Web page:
Autism – A pervasive developmental disorder that features marked impairment in social interaction and communication and significantly restricted repertoire of interests and activities.
Behavior Modification – A therapeutic approach that utilizes carefully identified reinforcers to influence behavioral change in a desired direction.
Bipolar Disorder – A mood disorder characterized by the presence of at least one manic episode, or by the presence of at least one hypomanic and one depressive episode. Manic or hypomanic episodes involve varying decrees of distinctly elevated mood, with inflated self-esteem, decreased need for sleep, increased talkativeness, flight of ideas, and distractibility. Depressive episodes include depressed mood, diminished interest or pleasure, change in appetite, sleep disturbance, psychomotor effects, fatigue, feelings of worthlessness or guilt, impaired concentration, or thoughts of death and suicidal ideation.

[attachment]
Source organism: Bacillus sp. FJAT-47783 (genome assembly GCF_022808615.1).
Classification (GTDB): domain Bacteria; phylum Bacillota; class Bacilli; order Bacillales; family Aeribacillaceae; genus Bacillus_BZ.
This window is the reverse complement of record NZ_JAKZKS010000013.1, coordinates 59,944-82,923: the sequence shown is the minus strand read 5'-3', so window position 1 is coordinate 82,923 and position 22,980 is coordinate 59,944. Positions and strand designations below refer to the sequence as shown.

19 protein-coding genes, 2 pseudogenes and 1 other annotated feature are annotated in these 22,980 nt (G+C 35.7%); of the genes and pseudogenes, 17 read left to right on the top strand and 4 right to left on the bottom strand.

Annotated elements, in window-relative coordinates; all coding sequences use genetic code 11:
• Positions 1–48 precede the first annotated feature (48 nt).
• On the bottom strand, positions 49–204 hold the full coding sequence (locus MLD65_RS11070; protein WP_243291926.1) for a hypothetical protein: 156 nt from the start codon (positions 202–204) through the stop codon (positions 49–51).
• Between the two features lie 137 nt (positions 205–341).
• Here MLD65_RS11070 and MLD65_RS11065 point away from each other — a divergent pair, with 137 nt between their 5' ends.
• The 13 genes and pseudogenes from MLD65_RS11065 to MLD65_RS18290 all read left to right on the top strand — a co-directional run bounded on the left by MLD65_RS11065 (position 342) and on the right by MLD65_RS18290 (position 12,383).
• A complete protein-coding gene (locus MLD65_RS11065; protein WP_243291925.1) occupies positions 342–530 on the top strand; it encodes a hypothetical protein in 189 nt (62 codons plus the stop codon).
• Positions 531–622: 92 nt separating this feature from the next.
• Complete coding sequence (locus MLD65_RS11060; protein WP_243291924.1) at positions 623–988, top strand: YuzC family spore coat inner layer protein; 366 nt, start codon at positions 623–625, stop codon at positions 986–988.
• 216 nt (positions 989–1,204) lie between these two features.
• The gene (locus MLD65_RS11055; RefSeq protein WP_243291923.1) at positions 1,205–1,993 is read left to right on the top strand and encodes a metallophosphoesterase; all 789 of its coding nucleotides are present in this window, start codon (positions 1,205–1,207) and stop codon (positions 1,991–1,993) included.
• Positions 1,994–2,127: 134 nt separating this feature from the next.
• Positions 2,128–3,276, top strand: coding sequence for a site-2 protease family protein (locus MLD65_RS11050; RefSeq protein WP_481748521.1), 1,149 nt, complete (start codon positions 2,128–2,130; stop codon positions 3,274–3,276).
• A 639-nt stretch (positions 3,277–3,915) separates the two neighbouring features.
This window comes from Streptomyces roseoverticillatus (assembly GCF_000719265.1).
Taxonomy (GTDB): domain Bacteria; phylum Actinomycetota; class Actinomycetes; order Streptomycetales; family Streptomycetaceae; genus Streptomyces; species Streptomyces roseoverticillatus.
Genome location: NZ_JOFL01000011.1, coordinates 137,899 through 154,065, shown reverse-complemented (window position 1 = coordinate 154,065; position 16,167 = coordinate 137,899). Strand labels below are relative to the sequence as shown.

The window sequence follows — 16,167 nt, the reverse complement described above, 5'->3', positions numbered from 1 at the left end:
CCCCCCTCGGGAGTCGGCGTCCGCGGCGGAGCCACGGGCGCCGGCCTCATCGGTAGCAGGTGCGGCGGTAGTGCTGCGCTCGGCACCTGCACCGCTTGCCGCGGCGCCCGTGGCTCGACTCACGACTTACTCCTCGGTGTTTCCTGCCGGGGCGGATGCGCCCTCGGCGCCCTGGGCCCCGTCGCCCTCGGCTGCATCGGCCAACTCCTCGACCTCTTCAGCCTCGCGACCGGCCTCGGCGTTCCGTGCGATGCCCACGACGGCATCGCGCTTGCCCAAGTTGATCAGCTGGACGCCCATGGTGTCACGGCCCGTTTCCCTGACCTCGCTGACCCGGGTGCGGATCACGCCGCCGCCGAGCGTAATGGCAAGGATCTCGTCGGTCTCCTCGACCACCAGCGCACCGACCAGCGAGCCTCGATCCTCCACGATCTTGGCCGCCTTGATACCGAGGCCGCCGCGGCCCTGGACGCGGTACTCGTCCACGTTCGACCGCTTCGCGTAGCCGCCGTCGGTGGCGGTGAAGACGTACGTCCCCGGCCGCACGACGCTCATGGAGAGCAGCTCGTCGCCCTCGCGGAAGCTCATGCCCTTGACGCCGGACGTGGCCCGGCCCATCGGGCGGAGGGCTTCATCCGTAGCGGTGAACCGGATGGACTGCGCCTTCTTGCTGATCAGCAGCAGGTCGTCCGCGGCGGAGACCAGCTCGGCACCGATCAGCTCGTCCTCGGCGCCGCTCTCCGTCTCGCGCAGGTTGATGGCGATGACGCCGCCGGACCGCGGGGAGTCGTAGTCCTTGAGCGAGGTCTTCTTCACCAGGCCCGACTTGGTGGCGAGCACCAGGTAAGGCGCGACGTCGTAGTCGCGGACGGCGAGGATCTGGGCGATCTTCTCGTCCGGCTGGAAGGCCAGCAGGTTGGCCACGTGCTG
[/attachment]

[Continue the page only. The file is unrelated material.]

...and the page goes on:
Blindness/Visual Impairment – Coping with stress or loss issues related to blindness or other visual impairment.
Chemical Abuse/Dependency – Causes and effects of problematic drug use that results in negative consequences, loss of control, or difficulty abstaining.
Child Abuse/Neglect – Addressing trauma issues with children and families who have experienced emotional, physical, or sexual abuse or neglect.
Childhood Disorders – Any of various disorders occurring in childhood, including mental retardation, learning disorders, communication disorders, pervasive developmental disorders, attention-deficit and disruptive behavior disorders, tic disorders, separation anxiety, selective mutism, and reactive attachment disorder.